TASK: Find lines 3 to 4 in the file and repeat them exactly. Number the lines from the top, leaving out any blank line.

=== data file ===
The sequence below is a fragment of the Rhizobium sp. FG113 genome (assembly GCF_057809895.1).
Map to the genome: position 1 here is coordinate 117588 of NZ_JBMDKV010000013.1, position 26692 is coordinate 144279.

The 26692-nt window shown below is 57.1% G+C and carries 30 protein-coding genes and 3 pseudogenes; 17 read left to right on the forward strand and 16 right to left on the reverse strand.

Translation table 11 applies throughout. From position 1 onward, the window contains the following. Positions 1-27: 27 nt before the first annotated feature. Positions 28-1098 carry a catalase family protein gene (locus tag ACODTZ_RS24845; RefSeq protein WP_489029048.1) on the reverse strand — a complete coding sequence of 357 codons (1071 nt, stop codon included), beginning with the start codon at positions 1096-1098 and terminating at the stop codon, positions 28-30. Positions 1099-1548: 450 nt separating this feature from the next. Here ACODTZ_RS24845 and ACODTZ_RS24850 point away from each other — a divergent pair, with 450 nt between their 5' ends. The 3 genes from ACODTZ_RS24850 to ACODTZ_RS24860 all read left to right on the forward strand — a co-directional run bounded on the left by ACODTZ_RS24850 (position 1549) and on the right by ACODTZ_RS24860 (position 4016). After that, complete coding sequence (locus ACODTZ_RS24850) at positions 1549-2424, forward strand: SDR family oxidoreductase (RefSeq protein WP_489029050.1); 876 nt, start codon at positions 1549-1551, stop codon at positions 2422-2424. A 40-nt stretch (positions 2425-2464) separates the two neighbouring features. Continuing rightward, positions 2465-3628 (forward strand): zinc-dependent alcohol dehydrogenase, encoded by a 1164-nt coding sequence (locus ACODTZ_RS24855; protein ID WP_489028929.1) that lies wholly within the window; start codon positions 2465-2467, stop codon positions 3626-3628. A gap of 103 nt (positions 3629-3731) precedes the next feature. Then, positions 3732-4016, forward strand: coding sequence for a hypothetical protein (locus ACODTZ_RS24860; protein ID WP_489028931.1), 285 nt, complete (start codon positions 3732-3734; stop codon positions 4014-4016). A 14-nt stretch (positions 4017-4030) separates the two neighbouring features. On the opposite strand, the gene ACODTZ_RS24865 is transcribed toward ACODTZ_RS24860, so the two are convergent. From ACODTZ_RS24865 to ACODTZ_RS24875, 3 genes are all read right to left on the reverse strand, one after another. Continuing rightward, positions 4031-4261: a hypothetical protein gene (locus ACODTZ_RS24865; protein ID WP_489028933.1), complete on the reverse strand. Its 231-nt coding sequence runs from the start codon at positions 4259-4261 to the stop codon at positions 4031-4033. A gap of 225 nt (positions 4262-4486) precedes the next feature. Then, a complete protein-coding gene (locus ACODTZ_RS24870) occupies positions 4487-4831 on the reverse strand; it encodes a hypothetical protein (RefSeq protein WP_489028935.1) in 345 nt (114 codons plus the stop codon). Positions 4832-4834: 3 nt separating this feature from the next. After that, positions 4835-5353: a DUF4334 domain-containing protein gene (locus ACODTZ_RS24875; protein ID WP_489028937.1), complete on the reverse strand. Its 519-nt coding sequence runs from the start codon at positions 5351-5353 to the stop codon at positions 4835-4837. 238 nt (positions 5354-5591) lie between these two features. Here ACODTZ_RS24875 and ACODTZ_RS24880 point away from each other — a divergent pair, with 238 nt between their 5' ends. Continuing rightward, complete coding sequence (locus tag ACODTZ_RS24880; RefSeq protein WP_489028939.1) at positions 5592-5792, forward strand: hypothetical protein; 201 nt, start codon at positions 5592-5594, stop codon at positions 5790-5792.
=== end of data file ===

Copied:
The 26692-nt window shown below is 57.1% G+C and carries 30 protein-coding genes and 3 pseudogenes; 17 read left to right on the forward strand and 16 right to left on the reverse strand.

Translation table 11 applies throughout. From position 1 onward, the window contains the following. Positions 1-27: 27 nt before the first annotated feature. Positions 28-1098 carry a catalase family protein gene (locus tag ACODTZ_RS24845; RefSeq protein WP_489029048.1) on the reverse strand — a complete coding sequence of 357 codons (1071 nt, stop codon included), beginning with the start codon at positions 1096-1098 and terminating at the stop codon, positions 28-30. Positions 1099-1548: 450 nt separating this feature from the next. Here ACODTZ_RS24845 and ACODTZ_RS24850 point away from each other — a divergent pair, with 450 nt between their 5' ends. The 3 genes from ACODTZ_RS24850 to ACODTZ_RS24860 all read left to right on the forward strand — a co-directional run bounded on the left by ACODTZ_RS24850 (position 1549) and on the right by ACODTZ_RS24860 (position 4016). After that, complete coding sequence (locus ACODTZ_RS24850) at positions 1549-2424, forward strand: SDR family oxidoreductase (RefSeq protein WP_489029050.1); 876 nt, start codon at positions 1549-1551, stop codon at positions 2422-2424. A 40-nt stretch (positions 2425-2464) separates the two neighbouring features. Continuing rightward, positions 2465-3628 (forward strand): zinc-dependent alcohol dehydrogenase, encoded by a 1164-nt coding sequence (locus ACODTZ_RS24855; protein ID WP_489028929.1) that lies wholly within the window; start codon positions 2465-2467, stop codon positions 3626-3628. A gap of 103 nt (positions 3629-3731) precedes the next feature. Then, positions 3732-4016, forward strand: coding sequence for a hypothetical protein (locus ACODTZ_RS24860; protein ID WP_489028931.1), 285 nt, complete (start codon positions 3732-3734; stop codon positions 4014-4016). A 14-nt stretch (positions 4017-4030) separates the two neighbouring features. On the opposite strand, the gene ACODTZ_RS24865 is transcribed toward ACODTZ_RS24860, so the two are convergent. From ACODTZ_RS24865 to ACODTZ_RS24875, 3 genes are all read right to left on the reverse strand, one after another. Continuing rightward, positions 4031-4261: a hypothetical protein gene (locus ACODTZ_RS24865; protein ID WP_489028933.1), complete on the reverse strand. Its 231-nt coding sequence runs from the start codon at positions 4259-4261 to the stop codon at positions 4031-4033. A gap of 225 nt (positions 4262-4486) precedes the next feature. Then, a complete protein-coding gene (locus ACODTZ_RS24870) occupies positions 4487-4831 on the reverse strand; it encodes a hypothetical protein (RefSeq protein WP_489028935.1) in 345 nt (114 codons plus the stop codon). Positions 4832-4834: 3 nt separating this feature from the next. After that, positions 4835-5353: a DUF4334 domain-containing protein gene (locus ACODTZ_RS24875; protein ID WP_489028937.1), complete on the reverse strand. Its 519-nt coding sequence runs from the start codon at positions 5351-5353 to the stop codon at positions 4835-4837. 238 nt (positions 5354-5591) lie between these two features. Here ACODTZ_RS24875 and ACODTZ_RS24880 point away from each other — a divergent pair, with 238 nt between their 5' ends. Continuing rightward, complete coding sequence (locus tag ACODTZ_RS24880; RefSeq protein WP_489028939.1) at positions 5592-5792, forward strand: hypothetical protein; 201 nt, start codon at positions 5592-5594, stop codon at positions 5790-5792.